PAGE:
Le Panoptique

Perspectives sur les enjeux contemporains | More Perspective on Current International Issues


Publié le 18 avril, 2010 | Pas de commentaires

Télécharger l'article au format PDF

Pakistan has nuclear weapons. North Korea has nuclear weapons. Israel has nuclear weapons (whether they admit it or not). Iran is going to have nuclear weapons, and there’s nothing anyone can do about it.

Well, there is one thing: the U.N. Security Council can stop pretending they are in control of Iran and start treating them like a nuclear-capable government, so that Iran, like the above-mentioned countries, will never use their nuclear weapons. And that is what a “coherent Iran policy” is going to look like, whether John McCain likes it or not.

The U.S., the United Nations, NATO – no country or alliance in this world is going to be able to regulate nuclear power in Iran, unless diplomatic channels are opened and a “defacto enemy” attitude is abandoned. There can be no more “axis of evil” talk in a world where billions of people believe the turning point of that axis is the United States and its allies. Things have changed. We have to move on.

Today, Joint Chiefs of Staff Chairman Admiral Mike Mullen spoke at Columbia University, and his message was clear: “Iran getting a nuclear weapon would be incredibly destabilizing. Attacking them would also create the same kind of outcome…In an area that’s so unstable right now, we just don’t need more of that.”

“From my perspective,” Mullen added, “the last option is to strike.”

For Democratic Senator for-the-time-being Joe Lieberman, however, the primary criterion that should shape American policy toward Iran is the security of Israel. He has more than once advocated “bombing” Iran. This kind of mentality will not do for 21st century reality.

But Mullen goes on with the same futile rhetoric anyway: “I worry about Iran achieving a nuclear weapons capability. There are those that say, ‘C’mon Mullen, get over that. They’re gonna get it. Let’s deal with that.’ Well, dealing with it has [results] that I don’t think we’ve all thought through. I worry other countries in the region will then seek -– actually, I know they will seek — nuclear weapons as well. And the spiral headed in that direction is a very bad outcome.”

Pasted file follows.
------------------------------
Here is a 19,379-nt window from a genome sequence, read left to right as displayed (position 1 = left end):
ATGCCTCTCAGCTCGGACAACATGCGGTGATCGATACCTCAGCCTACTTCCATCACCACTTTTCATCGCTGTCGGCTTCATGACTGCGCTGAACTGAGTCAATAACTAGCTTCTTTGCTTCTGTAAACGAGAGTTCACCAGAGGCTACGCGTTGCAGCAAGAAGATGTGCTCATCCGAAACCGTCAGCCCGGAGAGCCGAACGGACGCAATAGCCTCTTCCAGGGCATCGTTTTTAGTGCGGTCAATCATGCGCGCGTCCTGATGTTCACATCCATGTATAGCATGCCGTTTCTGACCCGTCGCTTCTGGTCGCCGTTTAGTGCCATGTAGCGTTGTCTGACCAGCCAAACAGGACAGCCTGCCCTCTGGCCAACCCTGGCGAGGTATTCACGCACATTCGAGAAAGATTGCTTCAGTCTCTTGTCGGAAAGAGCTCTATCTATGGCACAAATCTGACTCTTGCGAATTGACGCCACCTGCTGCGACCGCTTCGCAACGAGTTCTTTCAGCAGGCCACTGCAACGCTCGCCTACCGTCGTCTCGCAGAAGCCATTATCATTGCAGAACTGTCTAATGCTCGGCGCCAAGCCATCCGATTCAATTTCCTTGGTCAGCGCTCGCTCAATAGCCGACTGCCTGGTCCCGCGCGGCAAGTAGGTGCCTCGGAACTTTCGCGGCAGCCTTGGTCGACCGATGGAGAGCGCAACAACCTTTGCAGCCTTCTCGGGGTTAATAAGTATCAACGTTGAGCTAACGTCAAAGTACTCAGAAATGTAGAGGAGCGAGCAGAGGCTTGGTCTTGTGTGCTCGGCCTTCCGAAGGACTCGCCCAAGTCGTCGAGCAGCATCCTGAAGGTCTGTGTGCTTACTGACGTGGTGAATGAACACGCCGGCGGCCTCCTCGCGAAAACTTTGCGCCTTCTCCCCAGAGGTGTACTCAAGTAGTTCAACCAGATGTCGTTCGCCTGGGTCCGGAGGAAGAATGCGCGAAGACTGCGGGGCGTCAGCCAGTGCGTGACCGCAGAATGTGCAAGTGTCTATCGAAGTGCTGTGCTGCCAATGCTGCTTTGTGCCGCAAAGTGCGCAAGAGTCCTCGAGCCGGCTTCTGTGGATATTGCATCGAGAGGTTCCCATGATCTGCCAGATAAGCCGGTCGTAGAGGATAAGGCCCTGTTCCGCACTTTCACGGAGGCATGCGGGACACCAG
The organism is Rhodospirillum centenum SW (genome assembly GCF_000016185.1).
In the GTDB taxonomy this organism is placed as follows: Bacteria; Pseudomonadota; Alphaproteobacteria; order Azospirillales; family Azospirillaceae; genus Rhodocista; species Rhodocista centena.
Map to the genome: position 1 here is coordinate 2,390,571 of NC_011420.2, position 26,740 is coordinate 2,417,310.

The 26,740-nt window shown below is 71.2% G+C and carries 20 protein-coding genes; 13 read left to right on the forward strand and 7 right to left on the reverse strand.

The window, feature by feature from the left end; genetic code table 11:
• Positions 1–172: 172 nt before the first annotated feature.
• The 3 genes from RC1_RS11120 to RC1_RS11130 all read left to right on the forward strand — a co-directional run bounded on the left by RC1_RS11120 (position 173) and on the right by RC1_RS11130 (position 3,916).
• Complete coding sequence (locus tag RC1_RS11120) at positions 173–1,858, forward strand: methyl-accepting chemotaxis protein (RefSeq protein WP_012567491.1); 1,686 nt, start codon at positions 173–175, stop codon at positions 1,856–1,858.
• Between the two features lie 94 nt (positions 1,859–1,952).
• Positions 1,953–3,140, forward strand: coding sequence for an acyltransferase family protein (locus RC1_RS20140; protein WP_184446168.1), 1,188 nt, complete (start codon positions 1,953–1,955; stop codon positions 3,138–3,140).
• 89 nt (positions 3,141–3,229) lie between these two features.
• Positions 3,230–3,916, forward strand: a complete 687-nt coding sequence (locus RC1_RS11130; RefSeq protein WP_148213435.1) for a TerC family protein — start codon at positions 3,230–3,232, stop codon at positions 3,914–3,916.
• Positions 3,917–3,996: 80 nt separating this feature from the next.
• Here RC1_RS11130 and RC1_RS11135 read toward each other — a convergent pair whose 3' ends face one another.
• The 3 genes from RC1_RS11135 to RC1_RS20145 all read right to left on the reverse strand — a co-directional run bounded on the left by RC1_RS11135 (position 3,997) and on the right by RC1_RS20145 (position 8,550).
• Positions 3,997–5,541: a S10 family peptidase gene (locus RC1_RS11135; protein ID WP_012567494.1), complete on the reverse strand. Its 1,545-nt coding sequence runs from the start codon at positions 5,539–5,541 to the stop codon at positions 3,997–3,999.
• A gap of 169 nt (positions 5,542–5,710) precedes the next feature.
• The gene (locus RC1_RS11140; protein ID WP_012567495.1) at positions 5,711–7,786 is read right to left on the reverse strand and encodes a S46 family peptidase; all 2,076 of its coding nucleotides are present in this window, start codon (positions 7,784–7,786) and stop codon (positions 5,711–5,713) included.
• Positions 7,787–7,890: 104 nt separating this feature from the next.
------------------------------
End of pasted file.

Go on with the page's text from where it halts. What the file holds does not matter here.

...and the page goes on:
Ironically, Tehran claims its recent arms buildup is a direct response to threats by the West of creating missile systems that can destroy large areas believed to be nuclear development sites within Iran’s borders. Iran has stated that its nuclear ambitions are to generate civilian power. OK, so nobody believes that last bit entirely; but the idea that a superpower like Iran can be more easily manipulated than North Korea or Pakistan is completely absurd. President Obama is going to have to lead the way into a more constructive relationship with Iran, no matter what is being said in Tel Aviv. Surely we have learned something from the Cold War: no one really wants to use nuclear weapons. So we must negotiate. There is no other way forward.

Iranian President Mahmoud Ahmadinijad said last week that “ »We do not welcome the idea of threat or sanctions, but we would never implore those who threaten us with sanctions to reverse their sanctions against us.” Iranian Major General Hassan Firouzabadi was also quoted making his own threats against America and Israel should they attempt to use force within his country. And the article gratuitously reminds us, “U.S. troops are engaged in Iraq and Afghanistan, both of which border Iran.”

Meanwhile, last week President Obama and Russian President Dmitry Medvedev signed a nuclear reduction treaty.

“At this moment…Oceania was at war with Eurasia and in alliance with Eastasia. In no public or private utterance was it ever admitted that the three powers had at any time been grouped along different lines. Actually, as Winston well knew, it was only four years since Oceania had been at war with Eastasia and in alliance with Eurasia. But that was merely a piece of furtive knowledge which he happened to possess because his memory was not satisfactorily under control. Officially the change of partners had never happened. Oceania was at war with Eurasia: therefore Oceania had always been at war with Eurasia. The enemy of the moment always represented absolute evil, and it followed that any past or future agreement with him was impossible.”


Creative Commons License
Cet article est publié sous un contrat Creative Commons.